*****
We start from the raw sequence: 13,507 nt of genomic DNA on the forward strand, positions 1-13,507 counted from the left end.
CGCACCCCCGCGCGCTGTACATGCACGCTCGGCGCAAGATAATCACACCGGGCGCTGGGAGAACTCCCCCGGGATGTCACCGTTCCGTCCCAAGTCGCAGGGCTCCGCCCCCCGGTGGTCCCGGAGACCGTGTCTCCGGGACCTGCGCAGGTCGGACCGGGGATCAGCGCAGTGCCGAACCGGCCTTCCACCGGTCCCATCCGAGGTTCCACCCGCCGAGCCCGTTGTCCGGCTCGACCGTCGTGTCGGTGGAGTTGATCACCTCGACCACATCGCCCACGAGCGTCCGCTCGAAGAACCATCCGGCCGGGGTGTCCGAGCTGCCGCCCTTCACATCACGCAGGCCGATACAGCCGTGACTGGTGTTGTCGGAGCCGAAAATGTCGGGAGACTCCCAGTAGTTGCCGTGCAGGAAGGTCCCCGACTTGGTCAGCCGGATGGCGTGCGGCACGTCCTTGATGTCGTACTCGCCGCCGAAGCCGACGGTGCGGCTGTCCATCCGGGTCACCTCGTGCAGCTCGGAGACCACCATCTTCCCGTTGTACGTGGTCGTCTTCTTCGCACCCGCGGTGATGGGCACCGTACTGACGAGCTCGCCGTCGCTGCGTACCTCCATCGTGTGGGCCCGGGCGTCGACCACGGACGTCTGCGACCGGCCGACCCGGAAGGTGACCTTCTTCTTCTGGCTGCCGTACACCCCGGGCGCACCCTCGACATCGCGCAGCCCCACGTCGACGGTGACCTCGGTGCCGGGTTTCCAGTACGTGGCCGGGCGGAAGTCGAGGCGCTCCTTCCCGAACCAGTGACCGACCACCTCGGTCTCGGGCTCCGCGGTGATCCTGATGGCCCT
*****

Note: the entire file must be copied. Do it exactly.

We start from the raw sequence: 13,507 nt of genomic DNA on the forward strand, positions 1-13,507 counted from the left end.
CGCACCCCCGCGCGCTGTACATGCACGCTCGGCGCAAGATAATCACACCGGGCGCTGGGAGAACTCCCCCGGGATGTCACCGTTCCGTCCCAAGTCGCAGGGCTCCGCCCCCCGGTGGTCCCGGAGACCGTGTCTCCGGGACCTGCGCAGGTCGGACCGGGGATCAGCGCAGTGCCGAACCGGCCTTCCACCGGTCCCATCCGAGGTTCCACCCGCCGAGCCCGTTGTCCGGCTCGACCGTCGTGTCGGTGGAGTTGATCACCTCGACCACATCGCCCACGAGCGTCCGCTCGAAGAACCATCCGGCCGGGGTGTCCGAGCTGCCGCCCTTCACATCACGCAGGCCGATACAGCCGTGACTGGTGTTGTCGGAGCCGAAAATGTCGGGAGACTCCCAGTAGTTGCCGTGCAGGAAGGTCCCCGACTTGGTCAGCCGGATGGCGTGCGGCACGTCCTTGATGTCGTACTCGCCGCCGAAGCCGACGGTGCGGCTGTCCATCCGGGTCACCTCGTGCAGCTCGGAGACCACCATCTTCCCGTTGTACGTGGTCGTCTTCTTCGCACCCGCGGTGATGGGCACCGTACTGACGAGCTCGCCGTCGCTGCGTACCTCCATCGTGTGGGCCCGGGCGTCGACCACGGACGTCTGCGACCGGCCGACCCGGAAGGTGACCTTCTTCTTCTGGCTGCCGTACACCCCGGGCGCACCCTCGACATCGCGCAGCCCCACGTCGACGGTGACCTCGGTGCCGGGTTTCCAGTACGTGGCCGGGCGGAAGTCGAGGCGCTCCTTCCCGAACCAGTGACCGACCACCTCGGTCTCGGGCTCCGCGGTGATCCTGATGGCCCT